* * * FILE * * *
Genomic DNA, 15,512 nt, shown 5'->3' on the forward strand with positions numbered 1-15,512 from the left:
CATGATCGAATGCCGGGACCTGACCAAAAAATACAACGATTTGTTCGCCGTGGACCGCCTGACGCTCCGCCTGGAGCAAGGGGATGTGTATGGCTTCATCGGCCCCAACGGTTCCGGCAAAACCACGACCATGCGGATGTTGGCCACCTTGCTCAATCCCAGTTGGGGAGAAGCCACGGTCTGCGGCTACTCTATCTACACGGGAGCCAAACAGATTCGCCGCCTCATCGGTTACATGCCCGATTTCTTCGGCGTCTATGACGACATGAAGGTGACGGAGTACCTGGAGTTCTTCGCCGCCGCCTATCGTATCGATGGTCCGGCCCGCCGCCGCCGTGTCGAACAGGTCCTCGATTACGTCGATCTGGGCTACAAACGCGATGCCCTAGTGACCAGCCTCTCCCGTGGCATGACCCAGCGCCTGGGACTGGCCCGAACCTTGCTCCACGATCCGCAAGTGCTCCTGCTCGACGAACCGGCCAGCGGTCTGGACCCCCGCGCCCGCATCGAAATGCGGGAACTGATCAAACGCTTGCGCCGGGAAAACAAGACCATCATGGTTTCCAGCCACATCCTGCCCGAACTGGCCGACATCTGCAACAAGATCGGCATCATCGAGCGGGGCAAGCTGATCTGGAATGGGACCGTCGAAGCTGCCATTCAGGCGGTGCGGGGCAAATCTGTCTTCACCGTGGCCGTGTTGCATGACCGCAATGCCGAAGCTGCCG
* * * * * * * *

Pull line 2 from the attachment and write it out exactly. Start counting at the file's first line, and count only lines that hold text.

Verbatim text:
CATGATCGAATGCCGGGACCTGACCAAAAAATACAACGATTTGTTCGCCGTGGACCGCCTGACGCTCCGCCTGGAGCAAGGGGATGTGTATGGCTTCATCGGCCCCAACGGTTCCGGCAAAACCACGACCATGCGGATGTTGGCCACCTTGCTCAATCCCAGTTGGGGAGAAGCCACGGTCTGCGGCTACTCTATCTACACGGGAGCCAAACAGATTCGCCGCCTCATCGGTTACATGCCCGATTTCTTCGGCGTCTATGACGACATGAAGGTGACGGAGTACCTGGAGTTCTTCGCCGCCGCCTATCGTATCGATGGTCCGGCCCGCCGCCGCCGTGTCGAACAGGTCCTCGATTACGTCGATCTGGGCTACAAACGCGATGCCCTAGTGACCAGCCTCTCCCGTGGCATGACCCAGCGCCTGGGACTGGCCCGAACCTTGCTCCACGATCCGCAAGTGCTCCTGCTCGACGAACCGGCCAGCGGTCTGGACCCCCGCGCCCGCATCGAAATGCGGGAACTGATCAAACGCTTGCGCCGGGAAAACAAGACCATCATGGTTTCCAGCCACATCCTGCCCGAACTGGCCGACATCTGCAACAAGATCGGCATCATCGAGCGGGGCAAGCTGATCTGGAATGGGACCGTCGAAGCTGCCATTCAGGCGGTGCGGGGCAAATCTGTCTTCACCGTGGCCGTGTTGCATGACCGCAATGCCGAAGCTGCCG